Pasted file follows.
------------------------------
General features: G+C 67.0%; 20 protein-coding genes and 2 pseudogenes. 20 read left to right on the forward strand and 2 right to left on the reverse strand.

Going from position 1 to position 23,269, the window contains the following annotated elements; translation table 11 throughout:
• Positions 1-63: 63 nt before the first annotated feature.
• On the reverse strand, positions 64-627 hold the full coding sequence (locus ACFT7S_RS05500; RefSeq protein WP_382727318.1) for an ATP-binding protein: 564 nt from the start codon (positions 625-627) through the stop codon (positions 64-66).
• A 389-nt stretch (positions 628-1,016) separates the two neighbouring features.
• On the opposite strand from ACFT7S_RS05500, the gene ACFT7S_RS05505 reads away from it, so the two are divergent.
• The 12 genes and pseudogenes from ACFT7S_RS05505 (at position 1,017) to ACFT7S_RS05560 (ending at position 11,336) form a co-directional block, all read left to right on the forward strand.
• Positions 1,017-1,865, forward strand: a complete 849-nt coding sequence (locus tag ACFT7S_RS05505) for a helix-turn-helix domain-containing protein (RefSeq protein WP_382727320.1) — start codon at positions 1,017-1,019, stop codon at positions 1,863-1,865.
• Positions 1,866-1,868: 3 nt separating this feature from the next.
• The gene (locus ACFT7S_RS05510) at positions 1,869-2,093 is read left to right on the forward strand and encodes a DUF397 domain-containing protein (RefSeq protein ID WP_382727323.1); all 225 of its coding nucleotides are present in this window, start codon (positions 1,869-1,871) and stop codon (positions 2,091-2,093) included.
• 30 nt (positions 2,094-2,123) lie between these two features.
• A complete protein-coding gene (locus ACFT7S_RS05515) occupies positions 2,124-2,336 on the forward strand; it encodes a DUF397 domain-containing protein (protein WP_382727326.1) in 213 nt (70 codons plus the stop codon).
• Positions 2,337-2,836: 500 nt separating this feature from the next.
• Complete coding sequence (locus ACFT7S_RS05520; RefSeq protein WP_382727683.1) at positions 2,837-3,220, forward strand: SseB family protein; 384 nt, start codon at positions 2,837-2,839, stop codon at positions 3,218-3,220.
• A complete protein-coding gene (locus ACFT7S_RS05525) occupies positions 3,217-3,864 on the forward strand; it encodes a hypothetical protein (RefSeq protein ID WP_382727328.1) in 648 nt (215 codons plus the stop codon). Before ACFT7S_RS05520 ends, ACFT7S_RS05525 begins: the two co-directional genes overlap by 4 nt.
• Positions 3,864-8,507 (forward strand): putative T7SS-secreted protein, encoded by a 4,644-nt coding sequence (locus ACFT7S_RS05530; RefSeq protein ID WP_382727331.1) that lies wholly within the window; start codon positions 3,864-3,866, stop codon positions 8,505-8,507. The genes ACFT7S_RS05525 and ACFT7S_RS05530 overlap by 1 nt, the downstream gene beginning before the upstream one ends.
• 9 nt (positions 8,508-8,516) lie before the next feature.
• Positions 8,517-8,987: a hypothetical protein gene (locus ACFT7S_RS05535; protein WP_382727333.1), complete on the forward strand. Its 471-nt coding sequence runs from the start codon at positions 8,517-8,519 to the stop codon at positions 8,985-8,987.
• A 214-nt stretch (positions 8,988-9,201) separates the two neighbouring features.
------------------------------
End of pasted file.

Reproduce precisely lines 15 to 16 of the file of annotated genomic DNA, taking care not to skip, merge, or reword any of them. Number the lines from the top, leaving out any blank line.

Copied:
• A complete protein-coding gene (locus ACFT7S_RS05525) occupies positions 3,217-3,864 on the forward strand; it encodes a hypothetical protein (RefSeq protein ID WP_382727328.1) in 648 nt (215 codons plus the stop codon). Before ACFT7S_RS05520 ends, ACFT7S_RS05525 begins: the two co-directional genes overlap by 4 nt.
• Positions 3,864-8,507 (forward strand): putative T7SS-secreted protein, encoded by a 4,644-nt coding sequence (locus ACFT7S_RS05530; RefSeq protein ID WP_382727331.1) that lies wholly within the window; start codon positions 3,864-3,866, stop codon positions 8,505-8,507. The genes ACFT7S_RS05525 and ACFT7S_RS05530 overlap by 1 nt, the downstream gene beginning before the upstream one ends.